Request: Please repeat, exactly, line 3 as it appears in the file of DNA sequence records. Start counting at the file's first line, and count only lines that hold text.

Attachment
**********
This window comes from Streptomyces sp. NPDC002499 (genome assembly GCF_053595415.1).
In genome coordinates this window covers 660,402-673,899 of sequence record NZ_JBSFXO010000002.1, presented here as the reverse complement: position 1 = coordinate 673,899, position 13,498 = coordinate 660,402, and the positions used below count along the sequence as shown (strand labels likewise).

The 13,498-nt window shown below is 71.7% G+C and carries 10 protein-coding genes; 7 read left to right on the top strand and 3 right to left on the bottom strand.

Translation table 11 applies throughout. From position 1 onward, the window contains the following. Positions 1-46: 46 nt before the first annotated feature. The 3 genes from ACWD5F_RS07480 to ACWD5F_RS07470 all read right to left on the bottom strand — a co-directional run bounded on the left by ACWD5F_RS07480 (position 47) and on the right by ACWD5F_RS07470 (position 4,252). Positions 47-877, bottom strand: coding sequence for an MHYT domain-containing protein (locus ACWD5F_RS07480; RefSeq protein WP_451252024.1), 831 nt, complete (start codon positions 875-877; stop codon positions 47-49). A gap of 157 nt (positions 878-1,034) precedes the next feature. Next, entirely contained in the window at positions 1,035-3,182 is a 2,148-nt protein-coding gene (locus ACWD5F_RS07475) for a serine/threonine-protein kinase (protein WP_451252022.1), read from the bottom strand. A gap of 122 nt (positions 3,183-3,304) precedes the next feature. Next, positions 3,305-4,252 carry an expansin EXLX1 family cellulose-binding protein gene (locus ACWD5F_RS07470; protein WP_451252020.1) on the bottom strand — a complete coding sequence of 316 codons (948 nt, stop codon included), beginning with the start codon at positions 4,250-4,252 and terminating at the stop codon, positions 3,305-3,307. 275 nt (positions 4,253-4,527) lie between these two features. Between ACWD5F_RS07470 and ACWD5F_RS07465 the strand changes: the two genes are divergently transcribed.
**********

The 13,498-nt window shown below is 71.7% G+C and carries 10 protein-coding genes; 7 read left to right on the top strand and 3 right to left on the bottom strand.